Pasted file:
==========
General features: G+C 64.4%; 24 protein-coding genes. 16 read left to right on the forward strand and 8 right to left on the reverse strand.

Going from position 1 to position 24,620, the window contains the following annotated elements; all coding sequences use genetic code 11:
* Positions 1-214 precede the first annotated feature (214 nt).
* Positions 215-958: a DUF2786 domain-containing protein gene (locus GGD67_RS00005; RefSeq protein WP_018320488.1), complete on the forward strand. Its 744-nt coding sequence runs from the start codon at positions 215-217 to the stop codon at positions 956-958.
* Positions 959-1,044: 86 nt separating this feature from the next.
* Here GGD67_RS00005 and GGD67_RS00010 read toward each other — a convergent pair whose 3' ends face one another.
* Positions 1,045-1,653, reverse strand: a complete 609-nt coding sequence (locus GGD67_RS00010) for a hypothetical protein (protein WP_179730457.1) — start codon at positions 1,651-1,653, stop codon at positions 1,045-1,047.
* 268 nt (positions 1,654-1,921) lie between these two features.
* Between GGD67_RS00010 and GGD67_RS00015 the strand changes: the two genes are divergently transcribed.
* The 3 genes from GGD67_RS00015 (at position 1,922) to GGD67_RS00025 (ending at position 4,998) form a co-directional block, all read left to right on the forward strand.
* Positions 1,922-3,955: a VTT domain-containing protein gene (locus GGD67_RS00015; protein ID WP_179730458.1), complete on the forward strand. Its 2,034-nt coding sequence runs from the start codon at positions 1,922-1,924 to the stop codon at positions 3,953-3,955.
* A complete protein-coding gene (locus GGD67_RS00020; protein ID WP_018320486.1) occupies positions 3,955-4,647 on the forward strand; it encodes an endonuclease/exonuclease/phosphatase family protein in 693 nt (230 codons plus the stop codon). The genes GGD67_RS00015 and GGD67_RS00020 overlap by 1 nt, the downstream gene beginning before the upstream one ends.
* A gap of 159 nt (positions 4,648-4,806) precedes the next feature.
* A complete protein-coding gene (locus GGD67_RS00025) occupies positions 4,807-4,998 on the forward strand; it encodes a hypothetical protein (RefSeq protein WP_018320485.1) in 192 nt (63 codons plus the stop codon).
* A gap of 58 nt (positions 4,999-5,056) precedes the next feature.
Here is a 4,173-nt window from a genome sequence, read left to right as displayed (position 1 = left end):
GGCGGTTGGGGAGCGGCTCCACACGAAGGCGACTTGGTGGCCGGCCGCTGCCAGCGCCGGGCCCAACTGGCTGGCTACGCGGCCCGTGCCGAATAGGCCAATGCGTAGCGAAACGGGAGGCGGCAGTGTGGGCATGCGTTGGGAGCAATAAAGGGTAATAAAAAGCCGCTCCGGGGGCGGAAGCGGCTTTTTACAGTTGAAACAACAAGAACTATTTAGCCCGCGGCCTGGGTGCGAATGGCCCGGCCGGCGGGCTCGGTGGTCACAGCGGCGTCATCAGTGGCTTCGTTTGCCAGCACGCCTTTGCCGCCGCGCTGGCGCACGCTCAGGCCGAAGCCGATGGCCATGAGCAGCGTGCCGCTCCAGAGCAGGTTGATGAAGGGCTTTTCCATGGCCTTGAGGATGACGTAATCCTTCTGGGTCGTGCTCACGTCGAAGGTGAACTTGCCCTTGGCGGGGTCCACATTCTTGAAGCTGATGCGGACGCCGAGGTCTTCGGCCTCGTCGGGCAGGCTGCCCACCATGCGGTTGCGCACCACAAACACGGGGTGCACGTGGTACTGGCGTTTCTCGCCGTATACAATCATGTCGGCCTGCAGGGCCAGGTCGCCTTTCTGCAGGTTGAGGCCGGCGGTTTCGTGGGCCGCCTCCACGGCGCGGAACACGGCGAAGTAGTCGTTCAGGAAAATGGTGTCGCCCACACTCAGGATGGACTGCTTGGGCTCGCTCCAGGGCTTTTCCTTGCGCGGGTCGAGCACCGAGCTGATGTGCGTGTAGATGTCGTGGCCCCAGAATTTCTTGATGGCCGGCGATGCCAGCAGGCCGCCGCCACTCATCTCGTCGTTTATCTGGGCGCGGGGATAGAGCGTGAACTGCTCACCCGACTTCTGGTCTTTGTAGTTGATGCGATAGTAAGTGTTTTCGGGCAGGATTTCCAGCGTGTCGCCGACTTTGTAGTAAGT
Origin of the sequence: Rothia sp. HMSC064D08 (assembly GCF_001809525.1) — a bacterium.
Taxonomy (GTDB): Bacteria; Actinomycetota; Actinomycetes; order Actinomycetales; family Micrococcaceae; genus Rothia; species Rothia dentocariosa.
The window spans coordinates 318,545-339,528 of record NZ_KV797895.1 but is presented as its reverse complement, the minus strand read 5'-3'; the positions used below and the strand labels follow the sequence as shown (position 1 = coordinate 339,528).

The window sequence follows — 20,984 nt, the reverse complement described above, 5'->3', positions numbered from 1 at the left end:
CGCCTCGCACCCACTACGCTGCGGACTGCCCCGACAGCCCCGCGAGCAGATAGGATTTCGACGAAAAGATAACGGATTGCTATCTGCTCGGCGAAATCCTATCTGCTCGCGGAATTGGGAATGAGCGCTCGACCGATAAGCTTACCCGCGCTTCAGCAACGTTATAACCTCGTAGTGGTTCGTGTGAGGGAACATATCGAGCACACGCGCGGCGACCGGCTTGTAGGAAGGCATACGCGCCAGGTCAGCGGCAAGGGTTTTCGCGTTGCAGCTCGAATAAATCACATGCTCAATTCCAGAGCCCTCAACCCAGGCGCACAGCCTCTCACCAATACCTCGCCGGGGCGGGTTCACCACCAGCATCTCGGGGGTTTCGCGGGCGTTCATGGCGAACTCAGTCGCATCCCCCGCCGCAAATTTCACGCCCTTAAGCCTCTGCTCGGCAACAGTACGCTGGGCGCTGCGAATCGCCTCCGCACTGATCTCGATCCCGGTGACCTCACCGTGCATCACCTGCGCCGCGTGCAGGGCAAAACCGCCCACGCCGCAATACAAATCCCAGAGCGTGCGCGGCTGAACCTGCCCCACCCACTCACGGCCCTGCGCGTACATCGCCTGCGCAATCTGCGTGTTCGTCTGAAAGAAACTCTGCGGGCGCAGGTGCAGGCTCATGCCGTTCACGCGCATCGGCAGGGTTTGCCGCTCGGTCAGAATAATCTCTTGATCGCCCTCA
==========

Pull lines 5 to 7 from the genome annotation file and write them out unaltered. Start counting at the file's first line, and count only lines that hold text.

* Positions 959-1,044: 86 nt separating this feature from the next.
* Here GGD67_RS00005 and GGD67_RS00010 read toward each other — a convergent pair whose 3' ends face one another.
* Positions 1,045-1,653, reverse strand: a complete 609-nt coding sequence (locus GGD67_RS00010) for a hypothetical protein (protein WP_179730457.1) — start codon at positions 1,651-1,653, stop codon at positions 1,045-1,047.